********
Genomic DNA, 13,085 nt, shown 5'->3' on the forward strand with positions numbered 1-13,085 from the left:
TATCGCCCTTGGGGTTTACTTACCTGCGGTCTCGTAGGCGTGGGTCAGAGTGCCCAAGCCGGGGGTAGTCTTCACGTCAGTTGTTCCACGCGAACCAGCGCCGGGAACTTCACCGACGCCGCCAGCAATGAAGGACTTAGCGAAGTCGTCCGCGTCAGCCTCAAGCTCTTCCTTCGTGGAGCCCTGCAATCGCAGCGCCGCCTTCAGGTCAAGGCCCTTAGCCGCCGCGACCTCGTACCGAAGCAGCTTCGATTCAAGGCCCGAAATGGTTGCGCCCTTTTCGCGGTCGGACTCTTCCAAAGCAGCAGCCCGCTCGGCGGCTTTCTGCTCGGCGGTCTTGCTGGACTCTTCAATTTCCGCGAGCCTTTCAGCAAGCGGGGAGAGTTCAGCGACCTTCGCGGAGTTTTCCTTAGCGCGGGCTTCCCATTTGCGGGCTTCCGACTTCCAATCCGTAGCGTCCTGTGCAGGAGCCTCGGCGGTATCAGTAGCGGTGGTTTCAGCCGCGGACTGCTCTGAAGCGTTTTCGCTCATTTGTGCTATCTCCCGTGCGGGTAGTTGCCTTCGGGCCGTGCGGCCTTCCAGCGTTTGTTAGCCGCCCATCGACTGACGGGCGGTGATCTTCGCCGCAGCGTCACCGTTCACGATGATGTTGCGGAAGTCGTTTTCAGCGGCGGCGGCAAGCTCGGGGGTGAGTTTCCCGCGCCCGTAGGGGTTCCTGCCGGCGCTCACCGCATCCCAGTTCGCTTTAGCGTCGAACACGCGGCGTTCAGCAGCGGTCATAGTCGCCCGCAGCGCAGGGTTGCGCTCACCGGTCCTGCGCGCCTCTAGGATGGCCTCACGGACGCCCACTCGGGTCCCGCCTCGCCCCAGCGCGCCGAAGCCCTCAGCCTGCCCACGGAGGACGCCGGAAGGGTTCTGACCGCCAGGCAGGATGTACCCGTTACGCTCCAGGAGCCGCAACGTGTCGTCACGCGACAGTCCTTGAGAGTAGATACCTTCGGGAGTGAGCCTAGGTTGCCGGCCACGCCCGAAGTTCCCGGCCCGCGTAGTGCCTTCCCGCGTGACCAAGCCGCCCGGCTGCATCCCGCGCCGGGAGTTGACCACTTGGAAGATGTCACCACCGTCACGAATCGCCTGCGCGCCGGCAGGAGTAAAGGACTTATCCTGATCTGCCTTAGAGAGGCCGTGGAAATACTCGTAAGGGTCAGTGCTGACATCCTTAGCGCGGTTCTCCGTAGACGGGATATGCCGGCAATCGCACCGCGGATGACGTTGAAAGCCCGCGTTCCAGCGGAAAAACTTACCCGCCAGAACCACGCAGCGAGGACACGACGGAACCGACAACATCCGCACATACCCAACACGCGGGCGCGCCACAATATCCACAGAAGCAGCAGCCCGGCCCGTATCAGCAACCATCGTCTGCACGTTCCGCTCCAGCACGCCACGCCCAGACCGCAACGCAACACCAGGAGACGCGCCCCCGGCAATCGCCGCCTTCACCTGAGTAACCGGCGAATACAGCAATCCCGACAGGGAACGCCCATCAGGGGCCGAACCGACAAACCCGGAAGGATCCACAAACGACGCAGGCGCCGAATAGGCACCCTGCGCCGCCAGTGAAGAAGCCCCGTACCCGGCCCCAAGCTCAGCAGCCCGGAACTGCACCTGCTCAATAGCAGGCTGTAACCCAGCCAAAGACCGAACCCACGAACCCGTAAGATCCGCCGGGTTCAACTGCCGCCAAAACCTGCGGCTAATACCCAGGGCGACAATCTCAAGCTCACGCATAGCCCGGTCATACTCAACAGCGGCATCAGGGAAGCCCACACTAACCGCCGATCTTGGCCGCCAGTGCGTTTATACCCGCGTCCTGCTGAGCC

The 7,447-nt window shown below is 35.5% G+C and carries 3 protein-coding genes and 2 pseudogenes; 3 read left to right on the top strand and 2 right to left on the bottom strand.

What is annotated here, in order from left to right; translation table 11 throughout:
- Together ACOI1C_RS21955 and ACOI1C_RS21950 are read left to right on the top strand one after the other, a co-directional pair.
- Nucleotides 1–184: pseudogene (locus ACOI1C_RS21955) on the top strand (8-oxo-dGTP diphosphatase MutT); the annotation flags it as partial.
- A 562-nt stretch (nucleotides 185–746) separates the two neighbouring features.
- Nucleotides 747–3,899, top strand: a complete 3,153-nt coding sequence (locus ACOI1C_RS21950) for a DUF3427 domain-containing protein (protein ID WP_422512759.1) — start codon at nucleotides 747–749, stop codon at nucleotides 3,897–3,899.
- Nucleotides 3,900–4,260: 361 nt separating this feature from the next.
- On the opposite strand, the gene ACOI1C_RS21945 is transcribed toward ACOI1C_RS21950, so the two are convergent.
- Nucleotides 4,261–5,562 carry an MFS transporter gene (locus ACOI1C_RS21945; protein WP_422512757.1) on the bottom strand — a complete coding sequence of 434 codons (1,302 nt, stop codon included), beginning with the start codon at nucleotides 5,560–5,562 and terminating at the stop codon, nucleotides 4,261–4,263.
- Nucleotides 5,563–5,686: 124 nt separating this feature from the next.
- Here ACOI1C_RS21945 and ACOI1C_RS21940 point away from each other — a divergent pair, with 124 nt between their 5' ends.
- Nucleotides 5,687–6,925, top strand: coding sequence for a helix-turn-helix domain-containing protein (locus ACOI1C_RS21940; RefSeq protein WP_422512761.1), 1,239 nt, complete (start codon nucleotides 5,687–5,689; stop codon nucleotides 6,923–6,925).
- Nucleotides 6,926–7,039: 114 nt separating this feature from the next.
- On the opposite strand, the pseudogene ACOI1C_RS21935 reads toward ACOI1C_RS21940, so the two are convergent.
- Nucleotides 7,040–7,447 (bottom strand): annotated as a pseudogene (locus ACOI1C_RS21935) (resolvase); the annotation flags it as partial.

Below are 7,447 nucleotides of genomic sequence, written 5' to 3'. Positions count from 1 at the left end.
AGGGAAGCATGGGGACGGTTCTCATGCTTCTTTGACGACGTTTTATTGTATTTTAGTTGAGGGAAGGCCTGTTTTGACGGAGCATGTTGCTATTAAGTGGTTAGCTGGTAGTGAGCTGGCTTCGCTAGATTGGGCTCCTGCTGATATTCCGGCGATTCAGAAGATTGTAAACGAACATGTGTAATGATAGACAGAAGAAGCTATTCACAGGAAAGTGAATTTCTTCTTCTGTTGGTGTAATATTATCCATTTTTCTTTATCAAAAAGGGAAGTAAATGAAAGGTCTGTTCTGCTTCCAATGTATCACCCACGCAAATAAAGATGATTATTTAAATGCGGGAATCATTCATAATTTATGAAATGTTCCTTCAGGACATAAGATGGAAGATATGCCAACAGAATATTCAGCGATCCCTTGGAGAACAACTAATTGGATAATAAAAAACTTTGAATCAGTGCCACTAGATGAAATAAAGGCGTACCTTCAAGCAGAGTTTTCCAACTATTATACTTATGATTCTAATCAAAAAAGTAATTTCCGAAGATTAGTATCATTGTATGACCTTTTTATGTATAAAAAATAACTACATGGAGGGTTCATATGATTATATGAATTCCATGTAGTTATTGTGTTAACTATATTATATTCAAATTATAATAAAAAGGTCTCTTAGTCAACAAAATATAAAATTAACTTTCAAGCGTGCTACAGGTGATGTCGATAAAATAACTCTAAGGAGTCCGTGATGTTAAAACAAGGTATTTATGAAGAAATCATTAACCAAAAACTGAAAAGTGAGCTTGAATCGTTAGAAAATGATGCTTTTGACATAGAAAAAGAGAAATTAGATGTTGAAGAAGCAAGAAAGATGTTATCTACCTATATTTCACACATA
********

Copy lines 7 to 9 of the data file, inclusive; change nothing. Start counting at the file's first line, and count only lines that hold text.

- A 562-nt stretch (nucleotides 185–746) separates the two neighbouring features.
- Nucleotides 747–3,899, top strand: a complete 3,153-nt coding sequence (locus ACOI1C_RS21950) for a DUF3427 domain-containing protein (protein ID WP_422512759.1) — start codon at nucleotides 747–749, stop codon at nucleotides 3,897–3,899.
- Nucleotides 3,900–4,260: 361 nt separating this feature from the next.